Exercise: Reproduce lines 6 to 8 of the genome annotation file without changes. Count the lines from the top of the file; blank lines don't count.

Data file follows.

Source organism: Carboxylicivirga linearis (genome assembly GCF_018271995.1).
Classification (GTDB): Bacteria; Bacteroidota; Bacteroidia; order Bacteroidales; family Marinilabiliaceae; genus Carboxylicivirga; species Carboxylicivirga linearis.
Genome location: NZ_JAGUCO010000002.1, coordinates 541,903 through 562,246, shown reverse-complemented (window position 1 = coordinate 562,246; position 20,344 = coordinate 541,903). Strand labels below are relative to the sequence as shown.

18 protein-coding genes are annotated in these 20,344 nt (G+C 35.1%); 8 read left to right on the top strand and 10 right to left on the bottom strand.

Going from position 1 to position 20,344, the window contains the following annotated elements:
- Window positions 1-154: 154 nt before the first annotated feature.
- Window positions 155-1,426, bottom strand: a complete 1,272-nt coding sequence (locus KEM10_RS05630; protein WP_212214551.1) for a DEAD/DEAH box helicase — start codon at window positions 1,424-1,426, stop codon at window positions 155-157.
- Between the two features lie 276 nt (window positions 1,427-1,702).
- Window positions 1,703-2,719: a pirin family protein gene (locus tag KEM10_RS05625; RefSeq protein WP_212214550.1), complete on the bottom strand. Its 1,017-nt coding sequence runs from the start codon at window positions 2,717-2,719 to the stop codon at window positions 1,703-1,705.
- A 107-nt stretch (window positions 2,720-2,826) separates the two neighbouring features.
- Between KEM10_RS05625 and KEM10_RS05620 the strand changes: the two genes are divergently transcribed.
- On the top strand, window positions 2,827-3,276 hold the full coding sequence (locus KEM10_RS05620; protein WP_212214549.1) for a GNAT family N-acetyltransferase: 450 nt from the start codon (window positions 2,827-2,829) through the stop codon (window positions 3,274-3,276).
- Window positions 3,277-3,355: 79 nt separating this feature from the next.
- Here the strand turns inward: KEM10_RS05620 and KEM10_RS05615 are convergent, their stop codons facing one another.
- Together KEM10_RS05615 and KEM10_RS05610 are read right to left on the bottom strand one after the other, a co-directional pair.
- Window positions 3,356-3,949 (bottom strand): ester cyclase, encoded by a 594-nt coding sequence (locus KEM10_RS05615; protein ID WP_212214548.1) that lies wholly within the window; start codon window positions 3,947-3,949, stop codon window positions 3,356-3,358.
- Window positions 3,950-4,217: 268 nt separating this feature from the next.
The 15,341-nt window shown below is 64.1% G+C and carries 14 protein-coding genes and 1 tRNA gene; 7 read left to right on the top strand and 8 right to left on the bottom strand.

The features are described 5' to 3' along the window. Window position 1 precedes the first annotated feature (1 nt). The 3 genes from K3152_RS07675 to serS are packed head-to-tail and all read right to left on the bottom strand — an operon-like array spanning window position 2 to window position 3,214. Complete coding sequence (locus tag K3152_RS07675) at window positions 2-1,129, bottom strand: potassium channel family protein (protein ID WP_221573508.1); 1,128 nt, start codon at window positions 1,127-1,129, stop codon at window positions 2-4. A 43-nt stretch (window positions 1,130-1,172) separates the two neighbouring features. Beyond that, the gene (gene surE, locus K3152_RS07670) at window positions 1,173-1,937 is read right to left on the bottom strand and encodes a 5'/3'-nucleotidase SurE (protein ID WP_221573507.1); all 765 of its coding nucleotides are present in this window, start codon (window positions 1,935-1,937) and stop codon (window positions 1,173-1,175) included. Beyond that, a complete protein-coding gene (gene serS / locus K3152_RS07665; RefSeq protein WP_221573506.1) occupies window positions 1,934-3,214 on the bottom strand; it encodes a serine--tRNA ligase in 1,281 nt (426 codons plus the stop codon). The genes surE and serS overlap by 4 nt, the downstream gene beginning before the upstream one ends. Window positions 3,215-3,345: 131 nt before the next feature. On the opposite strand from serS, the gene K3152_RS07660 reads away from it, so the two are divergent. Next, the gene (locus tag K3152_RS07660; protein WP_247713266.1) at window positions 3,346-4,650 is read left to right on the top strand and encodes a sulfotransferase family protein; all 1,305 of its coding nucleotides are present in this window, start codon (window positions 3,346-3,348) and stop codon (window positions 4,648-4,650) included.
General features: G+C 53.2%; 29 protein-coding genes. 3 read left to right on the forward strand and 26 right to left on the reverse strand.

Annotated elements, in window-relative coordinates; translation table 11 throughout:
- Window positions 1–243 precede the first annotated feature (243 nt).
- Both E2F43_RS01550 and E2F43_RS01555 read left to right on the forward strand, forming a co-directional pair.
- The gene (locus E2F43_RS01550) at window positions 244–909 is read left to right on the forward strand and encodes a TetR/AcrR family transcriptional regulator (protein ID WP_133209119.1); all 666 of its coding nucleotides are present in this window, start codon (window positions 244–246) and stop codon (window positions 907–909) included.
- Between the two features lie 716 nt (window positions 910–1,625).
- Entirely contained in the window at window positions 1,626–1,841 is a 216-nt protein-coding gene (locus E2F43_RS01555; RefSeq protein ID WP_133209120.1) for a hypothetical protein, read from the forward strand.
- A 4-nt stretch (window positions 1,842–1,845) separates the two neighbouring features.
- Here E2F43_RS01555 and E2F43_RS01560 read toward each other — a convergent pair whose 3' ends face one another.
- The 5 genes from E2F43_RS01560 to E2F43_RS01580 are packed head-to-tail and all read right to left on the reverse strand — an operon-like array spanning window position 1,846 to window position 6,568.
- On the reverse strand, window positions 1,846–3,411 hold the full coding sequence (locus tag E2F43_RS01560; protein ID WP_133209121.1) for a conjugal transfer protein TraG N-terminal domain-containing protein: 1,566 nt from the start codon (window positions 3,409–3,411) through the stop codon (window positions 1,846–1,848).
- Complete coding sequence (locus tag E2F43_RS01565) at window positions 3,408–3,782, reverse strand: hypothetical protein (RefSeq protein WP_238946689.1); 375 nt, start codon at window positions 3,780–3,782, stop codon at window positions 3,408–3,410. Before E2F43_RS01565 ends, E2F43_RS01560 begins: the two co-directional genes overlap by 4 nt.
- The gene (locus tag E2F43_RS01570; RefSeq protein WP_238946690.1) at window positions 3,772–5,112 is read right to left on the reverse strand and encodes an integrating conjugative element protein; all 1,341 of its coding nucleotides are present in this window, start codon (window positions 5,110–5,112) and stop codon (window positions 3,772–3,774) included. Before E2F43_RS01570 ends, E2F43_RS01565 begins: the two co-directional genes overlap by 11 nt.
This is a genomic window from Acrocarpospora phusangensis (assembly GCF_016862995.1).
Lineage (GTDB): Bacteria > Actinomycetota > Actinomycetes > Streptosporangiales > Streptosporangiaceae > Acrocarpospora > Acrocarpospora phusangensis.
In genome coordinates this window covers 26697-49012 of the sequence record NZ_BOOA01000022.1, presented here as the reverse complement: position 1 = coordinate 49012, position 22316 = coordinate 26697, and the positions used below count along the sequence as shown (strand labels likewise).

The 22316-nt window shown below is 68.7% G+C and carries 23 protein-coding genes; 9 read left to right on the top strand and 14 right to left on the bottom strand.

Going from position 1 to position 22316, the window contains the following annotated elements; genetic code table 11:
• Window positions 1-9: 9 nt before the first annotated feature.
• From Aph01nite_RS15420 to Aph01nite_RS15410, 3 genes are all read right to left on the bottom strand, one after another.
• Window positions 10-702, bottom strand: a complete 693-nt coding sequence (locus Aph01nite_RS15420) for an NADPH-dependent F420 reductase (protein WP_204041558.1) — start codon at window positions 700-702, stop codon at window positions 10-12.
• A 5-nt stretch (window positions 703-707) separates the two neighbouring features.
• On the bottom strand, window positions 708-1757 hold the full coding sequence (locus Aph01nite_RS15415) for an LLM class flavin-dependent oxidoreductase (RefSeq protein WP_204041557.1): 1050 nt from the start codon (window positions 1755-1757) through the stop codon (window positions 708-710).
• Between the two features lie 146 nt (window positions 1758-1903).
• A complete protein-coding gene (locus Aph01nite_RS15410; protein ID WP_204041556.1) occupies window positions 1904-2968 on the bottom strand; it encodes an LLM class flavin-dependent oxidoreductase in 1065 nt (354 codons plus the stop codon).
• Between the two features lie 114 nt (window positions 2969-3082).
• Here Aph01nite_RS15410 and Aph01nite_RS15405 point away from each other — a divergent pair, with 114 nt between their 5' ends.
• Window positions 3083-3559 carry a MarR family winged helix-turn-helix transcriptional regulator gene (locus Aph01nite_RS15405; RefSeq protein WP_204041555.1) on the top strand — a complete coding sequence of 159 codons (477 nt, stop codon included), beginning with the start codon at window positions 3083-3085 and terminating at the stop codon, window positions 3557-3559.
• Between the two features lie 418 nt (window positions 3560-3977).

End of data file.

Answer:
- Window positions 1-154: 154 nt before the first annotated feature.
- Window positions 155-1,426, bottom strand: a complete 1,272-nt coding sequence (locus KEM10_RS05630; protein WP_212214551.1) for a DEAD/DEAH box helicase — start codon at window positions 1,424-1,426, stop codon at window positions 155-157.
- Between the two features lie 276 nt (window positions 1,427-1,702).